Is subtractive thinking the new normal?

Creativity is subtraction

Apple is on everybody’s minds these days. Yesterday, along with my partner and new team member (@dario_rivera), I was talking to a client about a few observations we had about some processes in their restaurant operation and how we think they are creating bottlenecks.

Our conversation ended up being about how there seems to be a race towards simplicity. It seems us humans are hardwired to keep on adding stuff and quite scared of eliminating.

But when everyone competes on ‘out-featuring’ (adding) the other guy, your best bet is to do the opposite and subtract (reduce/eliminate) features. It’s not that simplicity is the new normal, it always is.

A great example of competitive ‘out-featuring’ is in banking. What happens behind the scenes in banking is incredibly complex and that same complexity makes its way to the interface between the user. I consider myself to be pretty advanced in technology and I’ve had my own problems navigating my online banking page.

BankSimple aims to simplify this interaction.

Their approach to simplicity was to begin by designing the mobile app first and thereby stripping their concept down to the bare essentials. By doing it this way, it forced them to focus on what really matters and thereby rethinking the user interface. The result is that both mobile and web interfaces are almost mirror images of each other, oozing a very simple and approachable user experience to online banking.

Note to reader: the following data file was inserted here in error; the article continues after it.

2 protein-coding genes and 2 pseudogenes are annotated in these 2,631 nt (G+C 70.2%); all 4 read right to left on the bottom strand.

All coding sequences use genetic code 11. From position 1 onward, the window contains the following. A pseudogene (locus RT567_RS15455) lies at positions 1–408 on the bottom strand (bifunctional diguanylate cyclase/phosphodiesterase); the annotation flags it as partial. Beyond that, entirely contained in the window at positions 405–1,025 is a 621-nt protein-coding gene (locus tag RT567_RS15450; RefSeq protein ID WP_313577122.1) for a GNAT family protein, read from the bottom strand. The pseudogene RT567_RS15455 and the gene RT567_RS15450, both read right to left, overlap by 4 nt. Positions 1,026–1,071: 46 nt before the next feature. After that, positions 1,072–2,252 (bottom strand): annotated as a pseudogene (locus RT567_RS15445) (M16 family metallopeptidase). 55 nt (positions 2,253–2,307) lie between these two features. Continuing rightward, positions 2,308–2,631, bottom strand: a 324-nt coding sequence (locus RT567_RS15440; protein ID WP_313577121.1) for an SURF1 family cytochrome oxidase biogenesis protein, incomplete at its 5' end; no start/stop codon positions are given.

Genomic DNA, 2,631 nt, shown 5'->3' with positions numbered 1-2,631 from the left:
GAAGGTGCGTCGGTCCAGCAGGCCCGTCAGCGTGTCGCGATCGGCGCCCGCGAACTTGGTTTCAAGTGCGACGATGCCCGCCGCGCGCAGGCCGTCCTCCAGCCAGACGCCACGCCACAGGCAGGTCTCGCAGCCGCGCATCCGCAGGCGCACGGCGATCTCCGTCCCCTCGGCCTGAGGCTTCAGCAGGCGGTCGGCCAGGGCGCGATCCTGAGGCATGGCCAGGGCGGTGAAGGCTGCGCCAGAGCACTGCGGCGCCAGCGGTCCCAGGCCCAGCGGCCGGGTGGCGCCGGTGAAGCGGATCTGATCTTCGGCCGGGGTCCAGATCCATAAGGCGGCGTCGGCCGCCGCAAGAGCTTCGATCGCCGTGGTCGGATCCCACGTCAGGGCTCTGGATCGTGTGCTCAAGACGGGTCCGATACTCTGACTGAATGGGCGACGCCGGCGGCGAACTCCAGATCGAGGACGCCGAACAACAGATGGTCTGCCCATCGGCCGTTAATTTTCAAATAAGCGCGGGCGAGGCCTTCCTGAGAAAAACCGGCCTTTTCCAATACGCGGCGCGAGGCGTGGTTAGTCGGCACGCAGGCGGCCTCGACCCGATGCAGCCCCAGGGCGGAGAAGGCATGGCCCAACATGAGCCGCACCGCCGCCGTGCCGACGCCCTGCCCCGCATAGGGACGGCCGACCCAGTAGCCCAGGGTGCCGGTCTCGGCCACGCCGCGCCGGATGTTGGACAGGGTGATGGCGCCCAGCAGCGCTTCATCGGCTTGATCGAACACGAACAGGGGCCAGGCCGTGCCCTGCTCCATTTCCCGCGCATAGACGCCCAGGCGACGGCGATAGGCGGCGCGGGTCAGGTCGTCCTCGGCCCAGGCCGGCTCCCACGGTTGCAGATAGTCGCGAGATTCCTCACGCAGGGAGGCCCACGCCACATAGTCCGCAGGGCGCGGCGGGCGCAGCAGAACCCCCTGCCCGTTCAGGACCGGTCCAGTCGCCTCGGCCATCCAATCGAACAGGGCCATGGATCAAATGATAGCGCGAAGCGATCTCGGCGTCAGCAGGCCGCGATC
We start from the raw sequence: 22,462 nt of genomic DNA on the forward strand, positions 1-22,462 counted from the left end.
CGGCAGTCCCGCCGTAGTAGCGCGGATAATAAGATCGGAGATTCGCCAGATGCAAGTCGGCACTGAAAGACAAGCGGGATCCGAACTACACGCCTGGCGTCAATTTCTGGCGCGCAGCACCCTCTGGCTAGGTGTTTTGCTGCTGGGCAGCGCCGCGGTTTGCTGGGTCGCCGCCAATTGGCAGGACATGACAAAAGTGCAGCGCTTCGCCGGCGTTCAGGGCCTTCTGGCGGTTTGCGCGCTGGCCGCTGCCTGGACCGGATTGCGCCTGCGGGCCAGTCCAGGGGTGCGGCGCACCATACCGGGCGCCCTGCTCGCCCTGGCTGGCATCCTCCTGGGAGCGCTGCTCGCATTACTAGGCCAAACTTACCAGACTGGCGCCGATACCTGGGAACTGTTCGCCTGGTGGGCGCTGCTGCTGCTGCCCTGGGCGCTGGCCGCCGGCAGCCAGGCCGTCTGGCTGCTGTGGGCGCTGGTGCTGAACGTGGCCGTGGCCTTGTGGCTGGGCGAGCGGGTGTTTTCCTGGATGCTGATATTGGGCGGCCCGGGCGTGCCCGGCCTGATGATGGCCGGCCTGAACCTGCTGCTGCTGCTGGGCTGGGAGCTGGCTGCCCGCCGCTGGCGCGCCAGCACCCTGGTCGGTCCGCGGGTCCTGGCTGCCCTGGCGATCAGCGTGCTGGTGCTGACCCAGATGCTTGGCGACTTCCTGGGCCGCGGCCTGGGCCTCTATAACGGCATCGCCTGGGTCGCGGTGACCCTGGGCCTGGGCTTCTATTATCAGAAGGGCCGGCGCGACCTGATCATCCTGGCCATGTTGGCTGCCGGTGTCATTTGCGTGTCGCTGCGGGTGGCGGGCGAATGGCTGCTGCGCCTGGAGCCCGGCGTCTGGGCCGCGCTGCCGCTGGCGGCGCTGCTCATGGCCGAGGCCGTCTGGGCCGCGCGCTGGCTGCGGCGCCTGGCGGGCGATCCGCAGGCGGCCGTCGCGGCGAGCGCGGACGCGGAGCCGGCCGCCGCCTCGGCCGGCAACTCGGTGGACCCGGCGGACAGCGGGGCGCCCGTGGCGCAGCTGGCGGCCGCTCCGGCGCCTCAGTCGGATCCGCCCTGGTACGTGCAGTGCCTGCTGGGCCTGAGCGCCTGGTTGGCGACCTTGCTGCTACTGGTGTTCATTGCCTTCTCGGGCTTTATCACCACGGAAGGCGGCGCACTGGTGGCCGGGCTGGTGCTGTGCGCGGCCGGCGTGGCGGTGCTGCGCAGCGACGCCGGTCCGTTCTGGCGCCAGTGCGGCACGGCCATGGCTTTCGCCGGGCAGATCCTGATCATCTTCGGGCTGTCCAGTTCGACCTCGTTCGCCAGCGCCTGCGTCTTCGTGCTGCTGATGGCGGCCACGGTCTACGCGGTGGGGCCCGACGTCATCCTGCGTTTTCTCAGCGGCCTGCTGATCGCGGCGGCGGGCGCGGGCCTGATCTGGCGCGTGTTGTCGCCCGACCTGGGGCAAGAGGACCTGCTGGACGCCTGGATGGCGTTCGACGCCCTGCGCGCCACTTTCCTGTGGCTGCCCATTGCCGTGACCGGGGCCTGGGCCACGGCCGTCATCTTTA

That’s subtractive thinking.

subtractive thinking

Subtractive Thinking

We can take the above example and apply to most industries that were created pre-internet. In fact, most of these industries and categories are being simplified as we speak. It’s also important to mention that Blue Ocean Strategy follows a subtractive thinking pattern.

Simplicity is always the best strategy. There is no advantage in making something complex.

I would advise you to take the above picture, save it, print it and hand it out to everyone in your organization. Heck, frame it and put it on a wall where everyone can see it!

As Austin Kleon points out:

It’s often what an artist chooses to leave out that makes the art interesting. What isn’t shown vs. what is.

In this age of information overload and abundance, those who get ahead will be the folks who figure out what to leave out, so they can concentrate on what’s important to them.

Devoting yourself to something means shutting out other things.

What makes you interesting isn’t just what you’ve experienced, but also what you haven’t experienced.

The same is true when you make art: you must embrace your limitations and keep moving.

Creativity isn’t just the things we chose to put in, it’s also the things we chose to leave out. Or black out.


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benchmarking against the competition is stupid

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